A Purloined Letter from the Green Raven
Last spring I got very interested in foraging. My family took a hike through a local forest with a knowledgeable acquaintance who pointed out edible foods along our route. Our interest and confidence were both stoked by books such as The Forager's Harvest as well as the classic Stalking The Wild Asparagus.
What could be easier or more local than food that naturally grew in a place, with no labor from us?
During the early spring, my family collected quarts of dandelions and canned pints of delicious jelly. We picked purslane and sorrel which graced our stir-fries. And we eagerly awaited fall when we could collect acorns--and try everything from sugar-coated acorns to acorn-flour bread.
Last year, my young son and I collected zillions of acorns for art projects and pretending. We filled my backpack one afternoon as we waited for the bus, we picked them up on every walk, we heard their falls on our roof. Before I threw in a load of laundry, I had to pick acorns out of pockets.
But when was that, exactly? This year I waited, and waited. Still no acorns. Did we miss the season somehow?
* * *
It turns out that there are no acorns this year in this part of the country. NONE, from any of the various kinds of oak trees. While some parts of the world had their usual crop, the mid-Atlantic states were completely barren. No acorns, and no hickory nuts either.
It is unclear why this year has not produced the usual crop.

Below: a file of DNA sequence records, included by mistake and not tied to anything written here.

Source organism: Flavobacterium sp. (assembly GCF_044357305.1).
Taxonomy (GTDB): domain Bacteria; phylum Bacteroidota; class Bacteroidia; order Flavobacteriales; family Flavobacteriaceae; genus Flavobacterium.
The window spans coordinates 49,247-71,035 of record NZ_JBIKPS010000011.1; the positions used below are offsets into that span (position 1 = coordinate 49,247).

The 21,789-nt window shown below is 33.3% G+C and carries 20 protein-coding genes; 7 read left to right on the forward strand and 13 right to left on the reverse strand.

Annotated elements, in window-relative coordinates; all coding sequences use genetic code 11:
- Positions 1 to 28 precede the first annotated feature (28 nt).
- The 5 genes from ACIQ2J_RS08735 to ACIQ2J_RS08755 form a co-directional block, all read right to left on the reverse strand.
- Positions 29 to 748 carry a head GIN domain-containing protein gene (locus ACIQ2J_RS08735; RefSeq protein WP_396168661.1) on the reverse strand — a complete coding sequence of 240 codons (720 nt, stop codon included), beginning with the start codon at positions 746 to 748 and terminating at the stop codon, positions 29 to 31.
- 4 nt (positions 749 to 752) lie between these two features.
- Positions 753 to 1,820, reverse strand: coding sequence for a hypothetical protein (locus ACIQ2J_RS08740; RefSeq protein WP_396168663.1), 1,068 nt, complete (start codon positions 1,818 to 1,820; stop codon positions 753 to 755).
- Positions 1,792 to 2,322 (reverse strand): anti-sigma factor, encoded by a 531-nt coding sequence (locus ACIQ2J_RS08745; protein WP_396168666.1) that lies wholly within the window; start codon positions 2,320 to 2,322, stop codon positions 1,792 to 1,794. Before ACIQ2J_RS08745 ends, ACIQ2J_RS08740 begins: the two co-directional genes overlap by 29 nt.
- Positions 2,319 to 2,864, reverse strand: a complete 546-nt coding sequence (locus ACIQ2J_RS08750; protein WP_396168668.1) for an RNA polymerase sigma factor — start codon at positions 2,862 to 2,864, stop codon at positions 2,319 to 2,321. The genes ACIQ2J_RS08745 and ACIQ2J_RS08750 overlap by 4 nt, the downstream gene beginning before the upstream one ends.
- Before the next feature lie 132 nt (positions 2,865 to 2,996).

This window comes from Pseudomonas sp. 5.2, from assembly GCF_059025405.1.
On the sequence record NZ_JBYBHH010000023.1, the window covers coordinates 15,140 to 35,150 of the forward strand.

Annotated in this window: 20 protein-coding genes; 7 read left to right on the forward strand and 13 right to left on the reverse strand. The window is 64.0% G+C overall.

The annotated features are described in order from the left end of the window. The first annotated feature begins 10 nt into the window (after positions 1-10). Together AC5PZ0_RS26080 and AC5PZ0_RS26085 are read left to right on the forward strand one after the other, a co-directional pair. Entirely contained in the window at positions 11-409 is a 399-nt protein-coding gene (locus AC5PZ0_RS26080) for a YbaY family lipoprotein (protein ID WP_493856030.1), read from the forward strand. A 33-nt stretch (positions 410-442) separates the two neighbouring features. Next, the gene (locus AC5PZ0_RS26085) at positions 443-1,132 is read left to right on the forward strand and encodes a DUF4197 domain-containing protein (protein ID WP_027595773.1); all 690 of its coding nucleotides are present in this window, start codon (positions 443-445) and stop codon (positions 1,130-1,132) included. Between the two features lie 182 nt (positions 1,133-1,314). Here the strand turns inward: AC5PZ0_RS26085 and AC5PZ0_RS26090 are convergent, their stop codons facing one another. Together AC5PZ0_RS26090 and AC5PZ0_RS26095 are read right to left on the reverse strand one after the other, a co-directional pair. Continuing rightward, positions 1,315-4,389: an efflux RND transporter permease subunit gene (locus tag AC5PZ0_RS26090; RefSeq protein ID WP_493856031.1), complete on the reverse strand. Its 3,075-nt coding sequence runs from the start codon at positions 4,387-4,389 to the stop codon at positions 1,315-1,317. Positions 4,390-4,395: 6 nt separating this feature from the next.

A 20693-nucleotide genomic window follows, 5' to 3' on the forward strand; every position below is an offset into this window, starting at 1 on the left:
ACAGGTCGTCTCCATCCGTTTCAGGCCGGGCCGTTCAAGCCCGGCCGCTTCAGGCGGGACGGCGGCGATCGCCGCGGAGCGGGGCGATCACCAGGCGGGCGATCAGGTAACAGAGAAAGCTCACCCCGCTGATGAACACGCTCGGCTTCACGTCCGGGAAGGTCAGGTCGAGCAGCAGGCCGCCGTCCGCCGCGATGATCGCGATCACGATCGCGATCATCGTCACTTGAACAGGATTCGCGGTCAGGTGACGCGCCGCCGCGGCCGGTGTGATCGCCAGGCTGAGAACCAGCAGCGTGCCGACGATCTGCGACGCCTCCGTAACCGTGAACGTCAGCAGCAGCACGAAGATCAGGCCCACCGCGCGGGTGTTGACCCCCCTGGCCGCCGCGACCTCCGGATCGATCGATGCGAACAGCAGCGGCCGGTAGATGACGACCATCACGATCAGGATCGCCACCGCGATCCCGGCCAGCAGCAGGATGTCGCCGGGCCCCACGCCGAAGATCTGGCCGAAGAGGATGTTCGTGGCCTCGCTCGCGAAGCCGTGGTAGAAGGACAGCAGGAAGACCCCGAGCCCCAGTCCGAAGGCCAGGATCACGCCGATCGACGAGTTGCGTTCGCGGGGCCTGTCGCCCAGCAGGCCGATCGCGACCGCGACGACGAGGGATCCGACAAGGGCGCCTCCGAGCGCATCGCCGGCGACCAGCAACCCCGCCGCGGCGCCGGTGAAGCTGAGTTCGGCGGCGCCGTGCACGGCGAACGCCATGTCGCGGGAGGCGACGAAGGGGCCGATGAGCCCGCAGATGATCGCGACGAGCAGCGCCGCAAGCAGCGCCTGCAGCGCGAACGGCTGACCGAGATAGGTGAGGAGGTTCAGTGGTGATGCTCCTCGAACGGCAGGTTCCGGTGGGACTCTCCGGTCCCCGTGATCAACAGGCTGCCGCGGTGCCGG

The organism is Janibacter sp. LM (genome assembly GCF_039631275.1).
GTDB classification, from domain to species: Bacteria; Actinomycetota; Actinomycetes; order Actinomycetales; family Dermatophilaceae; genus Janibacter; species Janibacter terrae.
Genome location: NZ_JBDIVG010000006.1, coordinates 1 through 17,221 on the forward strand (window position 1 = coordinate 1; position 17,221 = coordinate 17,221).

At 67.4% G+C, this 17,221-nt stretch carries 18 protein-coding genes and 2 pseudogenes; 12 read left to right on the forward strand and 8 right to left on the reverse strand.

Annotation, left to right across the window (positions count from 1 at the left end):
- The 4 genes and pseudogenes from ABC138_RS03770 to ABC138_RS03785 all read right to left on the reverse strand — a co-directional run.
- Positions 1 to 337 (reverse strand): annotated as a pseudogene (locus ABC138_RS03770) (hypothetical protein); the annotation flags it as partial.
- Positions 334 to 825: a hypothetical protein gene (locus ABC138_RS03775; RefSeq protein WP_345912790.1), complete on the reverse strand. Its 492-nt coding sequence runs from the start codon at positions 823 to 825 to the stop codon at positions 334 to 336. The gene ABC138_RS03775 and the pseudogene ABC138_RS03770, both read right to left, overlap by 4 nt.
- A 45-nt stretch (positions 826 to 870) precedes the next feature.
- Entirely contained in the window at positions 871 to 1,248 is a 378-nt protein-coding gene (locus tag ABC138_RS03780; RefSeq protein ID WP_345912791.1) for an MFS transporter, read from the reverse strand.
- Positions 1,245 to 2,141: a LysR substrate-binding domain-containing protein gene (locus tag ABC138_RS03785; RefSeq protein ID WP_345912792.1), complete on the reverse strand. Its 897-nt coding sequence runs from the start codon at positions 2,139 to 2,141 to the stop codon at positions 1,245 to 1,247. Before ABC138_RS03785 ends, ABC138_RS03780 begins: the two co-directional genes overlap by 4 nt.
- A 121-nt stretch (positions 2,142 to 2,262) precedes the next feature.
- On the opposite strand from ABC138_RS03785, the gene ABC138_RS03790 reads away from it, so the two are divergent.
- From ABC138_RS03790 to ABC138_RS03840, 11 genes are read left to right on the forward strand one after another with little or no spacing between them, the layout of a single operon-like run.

This is the Great Depression for squirrels. Deer and bears are not happy about it, either. All are desperate and hungry. Squirrels around here attacked Halloween pumpkins left out overnight. Garbage cans are knocked over as industrious rodents search for another meal. Many may die this winter for lack of nourishment. They are perhaps more likely to enter our gardens and towns in search of food.
My first thought was that the declining numbers of bees might account for the fact that pollination did not occur last year--but this is not an adequate reason. Oaks are pollinated predominantly by wind.
Is the absence of acorns because of growing cycles? the longstanding drought? the heavy spring rains? Perhaps. Insects like gypsy moths? Disease? Maybe. Perhaps it is intensified by heavy hardwood logging. As field botanist Rob Simmons says, "Let's hope it's not something ghastly going on with the natural world."
My favorite explanation is that the Acorns were too busy this fall trying to register fraudulent voters...